Of course, everything we see today on Earth is God's backup plan. The perfect world of Eden was a very different place than what we see now. No death, disease, danger, or competition existed. When sin began, almost every aspect of life had to change. God had to totally remake His original creation. Without drastic intervention, life on earth would likely have ceased to exist. So we should remember that the nature we study today is not God's original plan, but rather, His temporary way of dealing with the curse of sin. Also, it should be noted that everything I say here is a simplified version of the complexities existing in nature. To go into excessive detail would needlessly confuse the issue. There are exceptions and subtleties to every area we will examine.
We will first look at the plant world. Without plants, the survival of most animal life is impossible. Plants produce the oxygen animals must breathe. No plants, no more breathing. But there is a second major service plants provide. Food! Without plants most life will starve. Even predators depend on plants to feed their vegetarian prey. So whatever keeps plants alive is obviously crucial.
Plants grow from a seed, reach maturity, and then reproduce the next generation. Plants usually reproduce by cross-pollination. This gives plants diverse genes that keep them healthy. Some plants, especially conifer trees, let wind blow their pollen randomly. But most plants use animals to spread their pollen to others of their species, including most food plants we eat. 70% of flowering plants need insects to pollinate them, including two thirds of our crops. Plants attract specific animals to their flowers, place pollen on animals, and gather pollen brought to them by animals. So now we will examine animal pollinators, as they must do the job of pollination or we will die.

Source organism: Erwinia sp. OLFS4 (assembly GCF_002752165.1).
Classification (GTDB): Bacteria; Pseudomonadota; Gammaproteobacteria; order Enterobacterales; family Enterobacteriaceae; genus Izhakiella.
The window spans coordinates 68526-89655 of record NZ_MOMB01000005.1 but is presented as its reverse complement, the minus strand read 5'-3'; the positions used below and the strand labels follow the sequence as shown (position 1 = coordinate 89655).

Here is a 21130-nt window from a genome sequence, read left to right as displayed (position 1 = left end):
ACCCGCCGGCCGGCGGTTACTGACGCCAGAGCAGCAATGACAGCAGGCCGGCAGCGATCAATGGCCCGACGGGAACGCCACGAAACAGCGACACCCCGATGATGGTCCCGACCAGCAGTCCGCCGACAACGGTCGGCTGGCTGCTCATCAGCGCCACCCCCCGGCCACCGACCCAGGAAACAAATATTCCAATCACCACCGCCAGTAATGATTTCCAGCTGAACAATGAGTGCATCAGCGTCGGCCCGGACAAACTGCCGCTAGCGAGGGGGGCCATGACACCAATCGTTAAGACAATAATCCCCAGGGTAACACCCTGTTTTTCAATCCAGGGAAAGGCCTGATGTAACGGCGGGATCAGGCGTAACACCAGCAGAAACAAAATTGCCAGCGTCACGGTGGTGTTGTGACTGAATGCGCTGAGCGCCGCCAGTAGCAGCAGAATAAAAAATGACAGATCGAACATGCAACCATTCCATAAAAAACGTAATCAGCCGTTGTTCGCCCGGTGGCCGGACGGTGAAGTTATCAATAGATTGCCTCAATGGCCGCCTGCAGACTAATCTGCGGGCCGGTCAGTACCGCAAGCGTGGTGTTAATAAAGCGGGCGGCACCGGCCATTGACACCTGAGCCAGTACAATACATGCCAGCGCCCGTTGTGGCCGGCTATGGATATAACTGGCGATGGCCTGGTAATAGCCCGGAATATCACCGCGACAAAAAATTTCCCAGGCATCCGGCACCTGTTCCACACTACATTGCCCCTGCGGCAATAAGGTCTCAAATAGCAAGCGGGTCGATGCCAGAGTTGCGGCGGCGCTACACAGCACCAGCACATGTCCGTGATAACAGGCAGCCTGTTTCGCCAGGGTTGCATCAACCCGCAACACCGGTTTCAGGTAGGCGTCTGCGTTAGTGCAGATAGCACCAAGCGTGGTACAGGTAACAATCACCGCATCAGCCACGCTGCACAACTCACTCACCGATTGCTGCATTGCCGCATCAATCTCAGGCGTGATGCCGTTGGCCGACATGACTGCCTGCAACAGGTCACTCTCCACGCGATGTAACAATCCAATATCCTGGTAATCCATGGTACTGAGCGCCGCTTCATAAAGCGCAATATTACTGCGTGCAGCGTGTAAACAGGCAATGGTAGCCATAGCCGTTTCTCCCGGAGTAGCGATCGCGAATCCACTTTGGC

Bats pollinate many desert and tropical plants. They drink nectar from night flowers and carry pollen on their fur. Birds that drink nectar do the same thing with day-blooming flowers. But relatively few birds or mammals pollinate. Of the other vertebrates, only some gecko species regularly visit flowers and carry pollen, especially in jungles. The vast majority of pollination is done by insects.
The insect pollinators are legion. Butterflies by day, moths by night. Bees and wasps either visit many varieties or are specialized for a single species. We all know that honeybees industriously drink from flowers, but native bees, usually small, are actually much more important in keeping plants thriving. Localized bee species are the backbone of healthy habitats. Some bees, such as bumblebees, vibrate their bodies at a specific frequency to loosen pollen grains for collection. Certain plants require this buzz-pollination for existence. Beetles come in so many forms that it's no surprise that a large group are pollinators. Tiny beetles are often abundant, all working hard feeding themselves and keeping their food source successful. We think of flies as biters and spreaders of disease, but only a few do so. Most drink nectar from all types of flowers. Flies have scent detectors on their head and large eyes with color vision to help them find flowers. Taste receptors on their legs and feet let flies taste the flowers. We know of over 1100 plant species pollinated by flies.